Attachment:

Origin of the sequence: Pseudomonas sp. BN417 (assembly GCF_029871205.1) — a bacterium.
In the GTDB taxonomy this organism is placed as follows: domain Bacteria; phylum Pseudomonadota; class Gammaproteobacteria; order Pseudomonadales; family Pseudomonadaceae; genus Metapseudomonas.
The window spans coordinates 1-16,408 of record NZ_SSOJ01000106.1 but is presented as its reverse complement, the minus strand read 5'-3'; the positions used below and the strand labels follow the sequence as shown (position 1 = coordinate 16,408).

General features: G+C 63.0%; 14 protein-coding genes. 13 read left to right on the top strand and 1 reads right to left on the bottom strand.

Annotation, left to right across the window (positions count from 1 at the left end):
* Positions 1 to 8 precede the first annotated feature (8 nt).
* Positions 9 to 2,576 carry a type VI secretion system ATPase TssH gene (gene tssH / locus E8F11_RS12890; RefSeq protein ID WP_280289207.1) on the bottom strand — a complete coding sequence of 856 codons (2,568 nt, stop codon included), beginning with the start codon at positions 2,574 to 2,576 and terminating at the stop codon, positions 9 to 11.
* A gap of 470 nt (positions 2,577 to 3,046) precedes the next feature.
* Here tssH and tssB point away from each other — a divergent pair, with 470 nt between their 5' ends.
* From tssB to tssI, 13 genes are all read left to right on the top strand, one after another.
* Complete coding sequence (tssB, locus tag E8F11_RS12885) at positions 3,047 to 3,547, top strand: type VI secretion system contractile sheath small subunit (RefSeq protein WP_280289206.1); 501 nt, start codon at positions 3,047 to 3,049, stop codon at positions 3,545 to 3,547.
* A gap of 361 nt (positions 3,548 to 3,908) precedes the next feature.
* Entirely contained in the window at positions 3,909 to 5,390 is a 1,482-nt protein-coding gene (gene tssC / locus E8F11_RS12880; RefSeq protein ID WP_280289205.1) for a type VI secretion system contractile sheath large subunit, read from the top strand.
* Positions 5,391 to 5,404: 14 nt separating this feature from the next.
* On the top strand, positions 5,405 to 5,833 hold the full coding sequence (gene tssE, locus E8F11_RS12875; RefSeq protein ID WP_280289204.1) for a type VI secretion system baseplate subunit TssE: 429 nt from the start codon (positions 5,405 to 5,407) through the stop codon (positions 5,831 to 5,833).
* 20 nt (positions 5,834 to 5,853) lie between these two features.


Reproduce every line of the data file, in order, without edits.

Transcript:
Origin of the sequence: Pseudomonas sp. BN417 (assembly GCF_029871205.1) — a bacterium.
In the GTDB taxonomy this organism is placed as follows: domain Bacteria; phylum Pseudomonadota; class Gammaproteobacteria; order Pseudomonadales; family Pseudomonadaceae; genus Metapseudomonas.
The window spans coordinates 1-16,408 of record NZ_SSOJ01000106.1 but is presented as its reverse complement, the minus strand read 5'-3'; the positions used below and the strand labels follow the sequence as shown (position 1 = coordinate 16,408).

General features: G+C 63.0%; 14 protein-coding genes. 13 read left to right on the top strand and 1 reads right to left on the bottom strand.

Annotation, left to right across the window (positions count from 1 at the left end):
* Positions 1 to 8 precede the first annotated feature (8 nt).
* Positions 9 to 2,576 carry a type VI secretion system ATPase TssH gene (gene tssH / locus E8F11_RS12890; RefSeq protein ID WP_280289207.1) on the bottom strand — a complete coding sequence of 856 codons (2,568 nt, stop codon included), beginning with the start codon at positions 2,574 to 2,576 and terminating at the stop codon, positions 9 to 11.
* A gap of 470 nt (positions 2,577 to 3,046) precedes the next feature.
* Here tssH and tssB point away from each other — a divergent pair, with 470 nt between their 5' ends.
* From tssB to tssI, 13 genes are all read left to right on the top strand, one after another.
* Complete coding sequence (tssB, locus tag E8F11_RS12885) at positions 3,047 to 3,547, top strand: type VI secretion system contractile sheath small subunit (RefSeq protein WP_280289206.1); 501 nt, start codon at positions 3,047 to 3,049, stop codon at positions 3,545 to 3,547.
* A gap of 361 nt (positions 3,548 to 3,908) precedes the next feature.
* Entirely contained in the window at positions 3,909 to 5,390 is a 1,482-nt protein-coding gene (gene tssC / locus E8F11_RS12880; RefSeq protein ID WP_280289205.1) for a type VI secretion system contractile sheath large subunit, read from the top strand.
* Positions 5,391 to 5,404: 14 nt separating this feature from the next.
* On the top strand, positions 5,405 to 5,833 hold the full coding sequence (gene tssE, locus E8F11_RS12875; RefSeq protein ID WP_280289204.1) for a type VI secretion system baseplate subunit TssE: 429 nt from the start codon (positions 5,405 to 5,407) through the stop codon (positions 5,831 to 5,833).
* 20 nt (positions 5,834 to 5,853) lie between these two features.